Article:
|5/25/19 corncockle, iris, lupine (Staedtler Karat Aquarell colored pencils, Stillman & Birn Beta sketchbook)|
|5/9/19 iris (Caran d'Ache Museum Aquarelles, S&B Zeta sketchbook)|
I’m not much into sketching bouquets – even back when I was using watercolors, I rarely painted florals – but I do enjoy making small botanical drawings.
Several weeks ago while taking a walk around the ‘hood, I turned a corner and was astounded by a huge garden of purple irises (at left) next to the sidewalk. The stalks were so tall that I didn’t have to squat to sketch – the flowers came nearly to my eye level! (I had almost taken that purple pencil out of my bag because I use it so infrequently, but I was very happy that I had it that day.)
After buying a couple of large bouquets at the farmers market to take to the cemetery on Memorial Day, I picked out a few of my favorite blossoms to keep, including a corncockle, a yellow iris and a lupine. On a very wet afternoon (hoping some part of the holiday weekend would be dry enough to visit the cemetery without getting drenched), I drew the lovely flowers on my desk (above).
|5/29/19 peony fruits (Museum Aquarelles, S&B Zeta)|
Finally, a few days after Memorial Day, we took a walk through the Washington Park Arboretum. We had missed most of the rhodies, but the park looked lush and green everywhere. I spotted an interesting plant with arrangements of three or four fuzzy pod-like things (at right). On the tip of each pod was a magenta coloring – the remains of petals, perhaps? A Facebook friend identified them as peony fruits.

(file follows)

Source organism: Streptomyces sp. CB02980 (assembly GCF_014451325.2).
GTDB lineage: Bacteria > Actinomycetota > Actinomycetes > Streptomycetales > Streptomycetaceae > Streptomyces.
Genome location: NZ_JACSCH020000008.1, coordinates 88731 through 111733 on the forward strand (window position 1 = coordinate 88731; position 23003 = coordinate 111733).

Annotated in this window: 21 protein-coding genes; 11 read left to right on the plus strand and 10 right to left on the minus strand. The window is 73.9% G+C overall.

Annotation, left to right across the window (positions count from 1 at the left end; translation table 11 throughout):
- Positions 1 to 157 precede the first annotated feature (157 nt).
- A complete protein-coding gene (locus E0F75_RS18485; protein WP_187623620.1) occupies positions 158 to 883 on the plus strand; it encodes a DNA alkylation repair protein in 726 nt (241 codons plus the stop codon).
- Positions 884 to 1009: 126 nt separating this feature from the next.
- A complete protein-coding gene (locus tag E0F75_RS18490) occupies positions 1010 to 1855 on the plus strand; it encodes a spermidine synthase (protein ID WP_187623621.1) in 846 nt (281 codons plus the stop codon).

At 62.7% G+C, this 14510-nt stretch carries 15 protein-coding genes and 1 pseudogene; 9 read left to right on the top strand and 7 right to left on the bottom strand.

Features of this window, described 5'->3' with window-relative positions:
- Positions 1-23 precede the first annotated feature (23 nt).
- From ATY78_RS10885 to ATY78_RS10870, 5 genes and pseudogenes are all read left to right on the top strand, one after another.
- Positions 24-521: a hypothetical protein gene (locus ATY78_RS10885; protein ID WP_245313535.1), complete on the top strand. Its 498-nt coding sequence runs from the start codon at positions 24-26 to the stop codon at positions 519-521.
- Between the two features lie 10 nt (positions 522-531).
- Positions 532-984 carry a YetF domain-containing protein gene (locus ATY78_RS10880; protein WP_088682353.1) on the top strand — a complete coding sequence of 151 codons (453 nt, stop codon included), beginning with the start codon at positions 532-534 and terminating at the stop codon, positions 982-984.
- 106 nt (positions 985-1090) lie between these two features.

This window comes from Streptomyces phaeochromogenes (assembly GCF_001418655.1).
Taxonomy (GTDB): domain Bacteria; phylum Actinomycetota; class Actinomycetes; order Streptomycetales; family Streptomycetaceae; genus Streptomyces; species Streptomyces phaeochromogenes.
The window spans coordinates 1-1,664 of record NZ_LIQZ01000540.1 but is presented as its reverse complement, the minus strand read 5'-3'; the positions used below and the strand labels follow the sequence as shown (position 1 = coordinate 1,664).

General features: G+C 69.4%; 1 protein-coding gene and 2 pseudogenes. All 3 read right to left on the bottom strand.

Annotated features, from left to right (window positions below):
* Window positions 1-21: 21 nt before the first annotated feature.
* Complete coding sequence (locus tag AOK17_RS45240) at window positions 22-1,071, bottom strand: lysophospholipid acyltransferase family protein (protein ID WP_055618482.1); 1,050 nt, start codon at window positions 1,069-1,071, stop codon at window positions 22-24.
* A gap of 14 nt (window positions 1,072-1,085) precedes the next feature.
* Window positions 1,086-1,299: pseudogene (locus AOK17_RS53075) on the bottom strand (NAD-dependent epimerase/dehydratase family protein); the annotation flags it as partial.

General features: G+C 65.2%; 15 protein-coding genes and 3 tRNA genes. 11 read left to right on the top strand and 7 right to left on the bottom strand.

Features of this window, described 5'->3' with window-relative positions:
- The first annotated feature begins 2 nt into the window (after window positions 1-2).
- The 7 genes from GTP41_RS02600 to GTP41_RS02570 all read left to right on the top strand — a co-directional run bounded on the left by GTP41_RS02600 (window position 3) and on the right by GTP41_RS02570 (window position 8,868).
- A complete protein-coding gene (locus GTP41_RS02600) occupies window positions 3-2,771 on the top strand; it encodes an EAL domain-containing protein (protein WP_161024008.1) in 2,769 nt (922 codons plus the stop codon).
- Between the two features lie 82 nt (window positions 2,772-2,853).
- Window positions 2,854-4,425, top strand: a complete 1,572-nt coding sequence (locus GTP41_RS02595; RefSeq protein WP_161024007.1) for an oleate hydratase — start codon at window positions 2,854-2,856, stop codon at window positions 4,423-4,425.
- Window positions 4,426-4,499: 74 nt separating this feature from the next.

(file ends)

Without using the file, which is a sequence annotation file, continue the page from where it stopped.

Technical notes: For the purple iris and peony fruits, I had used Caran d’Ache Museum Aquarelles because that’s what I carry in my bag, but for the bouquet flowers, I had my choice of all my pencils at home. I used mostly Staedtler Karat Aquarells (plus one C d’A Museum Aquarelle in “heavy equipment” yellow) because they are harder than the Museum Aquarelles and therefore better for fine details. While the purple iris and peony fruits were sketched in my daily-carry Stillman & Birn Zeta, I used a S&B Beta at my desk for the other flowers. Beta’s surface sizing is definitely better for liquid media, even minimally wet media like watercolor pencils. Colors on Zeta don’t look quite as vibrant, and water sinks in quickly. Despite that, I wouldn’t want to use Beta as a daily-carry because the soft, toothy surface is not at all suitable for graphite or mostly dry colored pencil drawings.
For those of us who won’t limit ourselves to using only one medium, every off-the-shelf sketchbook is a compromise.
|Irises in the 'hood!|